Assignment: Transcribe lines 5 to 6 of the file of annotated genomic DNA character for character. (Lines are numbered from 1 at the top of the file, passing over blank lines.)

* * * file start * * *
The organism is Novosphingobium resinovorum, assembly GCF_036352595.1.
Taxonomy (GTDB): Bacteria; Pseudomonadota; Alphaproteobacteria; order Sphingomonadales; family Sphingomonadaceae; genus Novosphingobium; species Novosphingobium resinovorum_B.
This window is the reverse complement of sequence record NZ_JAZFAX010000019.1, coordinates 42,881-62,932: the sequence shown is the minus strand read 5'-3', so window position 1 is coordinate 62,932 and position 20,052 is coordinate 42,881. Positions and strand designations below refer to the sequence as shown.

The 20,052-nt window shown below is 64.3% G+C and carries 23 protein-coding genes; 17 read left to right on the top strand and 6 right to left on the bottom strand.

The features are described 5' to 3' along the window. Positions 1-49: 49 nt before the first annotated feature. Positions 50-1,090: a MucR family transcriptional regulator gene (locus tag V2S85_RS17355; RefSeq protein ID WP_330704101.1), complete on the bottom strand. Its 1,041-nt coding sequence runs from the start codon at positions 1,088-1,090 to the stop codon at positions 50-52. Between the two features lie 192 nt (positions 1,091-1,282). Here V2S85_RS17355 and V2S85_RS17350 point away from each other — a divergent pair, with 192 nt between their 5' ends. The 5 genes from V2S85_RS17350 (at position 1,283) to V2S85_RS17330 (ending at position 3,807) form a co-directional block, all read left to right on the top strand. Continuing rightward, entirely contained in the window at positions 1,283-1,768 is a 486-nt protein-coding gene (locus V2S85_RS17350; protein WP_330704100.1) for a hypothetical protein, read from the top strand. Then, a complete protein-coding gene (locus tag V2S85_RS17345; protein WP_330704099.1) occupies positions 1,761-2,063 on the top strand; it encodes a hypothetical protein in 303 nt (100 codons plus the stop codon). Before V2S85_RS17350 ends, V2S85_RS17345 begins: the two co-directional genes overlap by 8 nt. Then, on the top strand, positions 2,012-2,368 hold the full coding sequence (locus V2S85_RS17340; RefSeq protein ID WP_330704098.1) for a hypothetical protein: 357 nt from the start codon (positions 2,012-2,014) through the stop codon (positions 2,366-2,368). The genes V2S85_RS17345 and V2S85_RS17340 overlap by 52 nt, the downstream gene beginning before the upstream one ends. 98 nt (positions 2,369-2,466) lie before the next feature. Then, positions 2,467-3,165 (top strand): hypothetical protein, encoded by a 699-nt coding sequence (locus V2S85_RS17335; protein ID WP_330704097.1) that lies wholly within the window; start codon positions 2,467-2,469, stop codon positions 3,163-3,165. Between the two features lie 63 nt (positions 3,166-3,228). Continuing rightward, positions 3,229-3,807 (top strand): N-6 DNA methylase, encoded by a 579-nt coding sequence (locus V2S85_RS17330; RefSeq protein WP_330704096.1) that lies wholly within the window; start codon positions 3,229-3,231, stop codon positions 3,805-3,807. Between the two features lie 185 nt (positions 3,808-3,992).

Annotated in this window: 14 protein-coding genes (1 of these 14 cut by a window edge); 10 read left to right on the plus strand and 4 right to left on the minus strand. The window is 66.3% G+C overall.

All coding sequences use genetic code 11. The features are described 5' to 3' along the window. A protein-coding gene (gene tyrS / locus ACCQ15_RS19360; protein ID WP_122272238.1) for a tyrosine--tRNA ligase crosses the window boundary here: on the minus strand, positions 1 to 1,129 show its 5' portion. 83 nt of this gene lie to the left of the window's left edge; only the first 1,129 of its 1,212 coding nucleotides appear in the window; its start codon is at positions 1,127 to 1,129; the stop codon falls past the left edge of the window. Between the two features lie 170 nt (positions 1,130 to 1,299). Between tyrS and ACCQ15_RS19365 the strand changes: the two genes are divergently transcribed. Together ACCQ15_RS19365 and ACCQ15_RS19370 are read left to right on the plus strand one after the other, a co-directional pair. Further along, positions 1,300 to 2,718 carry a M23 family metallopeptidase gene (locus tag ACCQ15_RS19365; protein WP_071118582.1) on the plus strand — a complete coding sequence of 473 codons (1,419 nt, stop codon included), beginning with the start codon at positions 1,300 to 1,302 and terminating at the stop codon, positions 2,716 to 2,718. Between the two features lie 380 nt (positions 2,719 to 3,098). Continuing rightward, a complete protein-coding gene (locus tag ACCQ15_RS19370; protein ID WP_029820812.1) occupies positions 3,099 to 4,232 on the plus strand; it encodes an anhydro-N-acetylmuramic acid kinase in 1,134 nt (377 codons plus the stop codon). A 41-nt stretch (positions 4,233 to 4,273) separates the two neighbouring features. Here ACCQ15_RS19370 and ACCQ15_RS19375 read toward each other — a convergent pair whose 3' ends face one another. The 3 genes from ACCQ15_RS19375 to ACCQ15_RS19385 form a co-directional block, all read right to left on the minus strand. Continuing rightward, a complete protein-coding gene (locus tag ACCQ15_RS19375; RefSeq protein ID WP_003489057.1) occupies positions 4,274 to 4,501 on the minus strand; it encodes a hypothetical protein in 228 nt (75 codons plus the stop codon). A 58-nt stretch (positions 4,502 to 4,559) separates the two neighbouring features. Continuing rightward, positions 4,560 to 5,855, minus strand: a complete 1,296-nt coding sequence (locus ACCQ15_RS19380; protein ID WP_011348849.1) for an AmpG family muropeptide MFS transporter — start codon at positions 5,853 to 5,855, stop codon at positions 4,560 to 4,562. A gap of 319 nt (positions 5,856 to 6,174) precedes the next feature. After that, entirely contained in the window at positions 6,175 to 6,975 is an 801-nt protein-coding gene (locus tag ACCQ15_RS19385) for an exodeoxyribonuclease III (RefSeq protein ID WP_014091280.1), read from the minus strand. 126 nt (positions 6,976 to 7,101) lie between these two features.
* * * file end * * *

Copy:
The features are described 5' to 3' along the window. Positions 1-49: 49 nt before the first annotated feature. Positions 50-1,090: a MucR family transcriptional regulator gene (locus tag V2S85_RS17355; RefSeq protein ID WP_330704101.1), complete on the bottom strand. Its 1,041-nt coding sequence runs from the start codon at positions 1,088-1,090 to the stop codon at positions 50-52. Between the two features lie 192 nt (positions 1,091-1,282). Here V2S85_RS17355 and V2S85_RS17350 point away from each other — a divergent pair, with 192 nt between their 5' ends. The 5 genes from V2S85_RS17350 (at position 1,283) to V2S85_RS17330 (ending at position 3,807) form a co-directional block, all read left to right on the top strand. Continuing rightward, entirely contained in the window at positions 1,283-1,768 is a 486-nt protein-coding gene (locus V2S85_RS17350; protein WP_330704100.1) for a hypothetical protein, read from the top strand. Then, a complete protein-coding gene (locus tag V2S85_RS17345; protein WP_330704099.1) occupies positions 1,761-2,063 on the top strand; it encodes a hypothetical protein in 303 nt (100 codons plus the stop codon). Before V2S85_RS17350 ends, V2S85_RS17345 begins: the two co-directional genes overlap by 8 nt. Then, on the top strand, positions 2,012-2,368 hold the full coding sequence (locus V2S85_RS17340; RefSeq protein ID WP_330704098.1) for a hypothetical protein: 357 nt from the start codon (positions 2,012-2,014) through the stop codon (positions 2,366-2,368). The genes V2S85_RS17345 and V2S85_RS17340 overlap by 52 nt, the downstream gene beginning before the upstream one ends. 98 nt (positions 2,369-2,466) lie before the next feature. Then, positions 2,467-3,165 (top strand): hypothetical protein, encoded by a 699-nt coding sequence (locus V2S85_RS17335; protein ID WP_330704097.1) that lies wholly within the window; start codon positions 2,467-2,469, stop codon positions 3,163-3,165. Between the two features lie 63 nt (positions 3,166-3,228). Continuing rightward, positions 3,229-3,807 (top strand): N-6 DNA methylase, encoded by a 579-nt coding sequence (locus V2S85_RS17330; RefSeq protein WP_330704096.1) that lies wholly within the window; start codon positions 3,229-3,231, stop codon positions 3,805-3,807. Between the two features lie 185 nt (positions 3,808-3,992).

Annotated in this window: 14 protein-coding genes (1 of these 14 cut by a window edge); 10 read left to right on the plus strand and 4 right to left on the minus strand. The window is 66.3% G+C overall.